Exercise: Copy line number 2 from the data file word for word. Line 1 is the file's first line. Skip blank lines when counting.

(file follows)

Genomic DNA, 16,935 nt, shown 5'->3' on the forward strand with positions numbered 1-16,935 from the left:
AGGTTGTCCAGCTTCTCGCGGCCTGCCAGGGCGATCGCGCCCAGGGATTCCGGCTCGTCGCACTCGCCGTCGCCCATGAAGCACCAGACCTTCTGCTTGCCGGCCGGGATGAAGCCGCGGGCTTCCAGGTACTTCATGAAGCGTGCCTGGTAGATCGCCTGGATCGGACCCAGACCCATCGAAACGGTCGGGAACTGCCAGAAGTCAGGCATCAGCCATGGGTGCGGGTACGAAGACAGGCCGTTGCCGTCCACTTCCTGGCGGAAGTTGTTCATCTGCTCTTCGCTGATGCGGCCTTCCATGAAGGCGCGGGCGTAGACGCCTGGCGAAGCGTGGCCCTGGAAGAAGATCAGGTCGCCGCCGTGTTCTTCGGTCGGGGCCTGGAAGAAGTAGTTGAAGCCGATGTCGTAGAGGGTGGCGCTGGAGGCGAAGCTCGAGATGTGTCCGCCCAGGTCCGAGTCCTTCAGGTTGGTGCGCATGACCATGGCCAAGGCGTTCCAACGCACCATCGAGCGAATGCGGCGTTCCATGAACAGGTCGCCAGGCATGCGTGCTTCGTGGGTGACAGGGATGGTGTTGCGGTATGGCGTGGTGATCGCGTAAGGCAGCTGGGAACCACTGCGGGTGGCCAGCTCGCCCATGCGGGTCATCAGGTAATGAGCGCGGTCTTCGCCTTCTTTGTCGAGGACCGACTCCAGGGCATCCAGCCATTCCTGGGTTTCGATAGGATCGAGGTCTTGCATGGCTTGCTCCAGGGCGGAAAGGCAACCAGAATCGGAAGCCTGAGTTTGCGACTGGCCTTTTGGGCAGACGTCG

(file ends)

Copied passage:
AGGTTGTCCAGCTTCTCGCGGCCTGCCAGGGCGATCGCGCCCAGGGATTCCGGCTCGTCGCACTCGCCGTCGCCCATGAAGCACCAGACCTTCTGCTTGCCGGCCGGGATGAAGCCGCGGGCTTCCAGGTACTTCATGAAGCGTGCCTGGTAGATCGCCTGGATCGGACCCAGACCCATCGAAACGGTCGGGAACTGCCAGAAGTCAGGCATCAGCCATGGGTGCGGGTACGAAGACAGGCCGTTGCCGTCCACTTCCTGGCGGAAGTTGTTCATCTGCTCTTCGCTGATGCGGCCTTCCATGAAGGCGCGGGCGTAGACGCCTGGCGAAGCGTGGCCCTGGAAGAAGATCAGGTCGCCGCCGTGTTCTTCGGTCGGGGCCTGGAAGAAGTAGTTGAAGCCGATGTCGTAGAGGGTGGCGCTGGAGGCGAAGCTCGAGATGTGTCCGCCCAGGTCCGAGTCCTTCAGGTTGGTGCGCATGACCATGGCCAAGGCGTTCCAACGCACCATCGAGCGAATGCGGCGTTCCATGAACAGGTCGCCAGGCATGCGTGCTTCGTGGGTGACAGGGATGGTGTTGCGGTATGGCGTGGTGATCGCGTAAGGCAGCTGGGAACCACTGCGGGTGGCCAGCTCGCCCATGCGGGTCATCAGGTAATGAGCGCGGTCTTCGCCTTCTTTGTCGAGGACCGACTCCAGGGCATCCAGCCATTCCTGGGTTTCGATAGGATCGAGGTCTTGCATGGCTTGCTCCAGGGCGGAAAGGCAACCAGAATCGGAAGCCTGAGTTTGCGACTGGCCTTTTGGGCAGACGTCG